- People are seeking less expensive housing: Altogether, more than half, 52.5%, are planning to move to a house that is significantly more affordable than their current home.
- People are moving beyond regular commute distances: 54.7% of people are moving 2 hours away or more from their current location, which is beyond daily or even weekly commuting distances for most.
- Housing market data confirms that the highest priced markets are taking the biggest hits: Rental data from Apartments.com found that the top 10% of the most expensive markets saw a 13% percentage-point larger decrease in rent prices than rental markets in the bottom 10%.
The research included a survey of more than 20,000 people to learn about their moving intentions.
Only 28% of Workers Expect to Return to the Workplace by End of 2020
Daily News, October 8, 2020
Only 28% of US workers expect to return to the workplace by the end of this year, according to a poll of more than 1,100 US workers by The Conference Board. Another 38% expect to return to the workplace at some point in 2021 or beyond.
The poll also found that only 17% feel very comfortable returning to the workplace; 39% are moderately comfortable and 31% are not comfortable.
Low-ranking employees are more concerned than senior leadership about returning. The Conference Board’s survey found that 20% of individual contributors and 21% of front-line managers are most likely to feel pressure to return in order to keep their jobs. Only 4% of C-suite executives felt the same.
“These survey results reinforce the need for employers to hear concerns about the pressure that individual contributors and front-line managers, especially, feel to return to the workplace to keep their jobs,” said Rebecca Ray, executive VP of human capital at The Conference Board.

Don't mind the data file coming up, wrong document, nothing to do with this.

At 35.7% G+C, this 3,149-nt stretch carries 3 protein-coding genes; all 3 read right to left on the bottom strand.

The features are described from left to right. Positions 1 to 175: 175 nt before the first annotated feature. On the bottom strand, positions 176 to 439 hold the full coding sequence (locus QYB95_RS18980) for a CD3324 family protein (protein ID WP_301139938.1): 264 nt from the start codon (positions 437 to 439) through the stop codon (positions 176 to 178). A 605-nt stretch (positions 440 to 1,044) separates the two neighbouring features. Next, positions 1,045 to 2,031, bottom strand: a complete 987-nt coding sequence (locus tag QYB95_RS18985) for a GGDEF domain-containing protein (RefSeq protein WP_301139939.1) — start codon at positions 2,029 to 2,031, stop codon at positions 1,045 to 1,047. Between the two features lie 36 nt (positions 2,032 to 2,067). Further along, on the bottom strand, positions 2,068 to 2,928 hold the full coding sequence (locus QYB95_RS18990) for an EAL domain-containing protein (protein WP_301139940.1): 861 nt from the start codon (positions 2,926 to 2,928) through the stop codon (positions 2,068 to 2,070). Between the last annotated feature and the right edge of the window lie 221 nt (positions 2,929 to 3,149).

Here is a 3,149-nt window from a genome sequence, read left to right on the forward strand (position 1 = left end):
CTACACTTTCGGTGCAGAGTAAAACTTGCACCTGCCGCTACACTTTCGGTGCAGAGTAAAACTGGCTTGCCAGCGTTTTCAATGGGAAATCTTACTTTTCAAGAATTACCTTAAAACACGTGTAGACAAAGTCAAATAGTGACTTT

Women are also more concerned about various aspects of returning to the workplace than men.
Women feel more pressure to return to the workplace, 17%, than men, 10%. In addition, 67% of women are more concerned about the risk of personally contracting Covid-19 while just 61% of men are.
In addition, 39% of women are concerned with lack of adherence to safety guidelines by colleagues compared to 32% of men.
35% of US Employers are Lowering Projected Salary Increase Budgets for Next Year
October 7, 2020
About a third of US employers, 35%, are reducing their projected 2021 salary increase budgets amid weaker-than-anticipated results and cost management concerns, according to a survey of 705 employers by Towers Willis Watson. On the other hand, 50% are keeping them intact.
Employee groups other than executives are projected to receive salary increases of 2.6% in 2021. That’s down from an earlier survey that found projected increases of 2.8%. About 1-in-6 employees will not receive a pay raise in 2021.
The salary increase for top executives is expected to be 2.5% in 2021.
“The pandemic’s economic implications have led employers in virtually every industry to rethink their compensation plans and budgets for the coming year,” said Catherine Hartmann, North America Rewards practice leader, Willis Towers Watson. “For many companies, reducing salary budgets, and in some cases, suspending pay raises, was the most viable option, as they balance remaining competitive with maintaining financial stability.”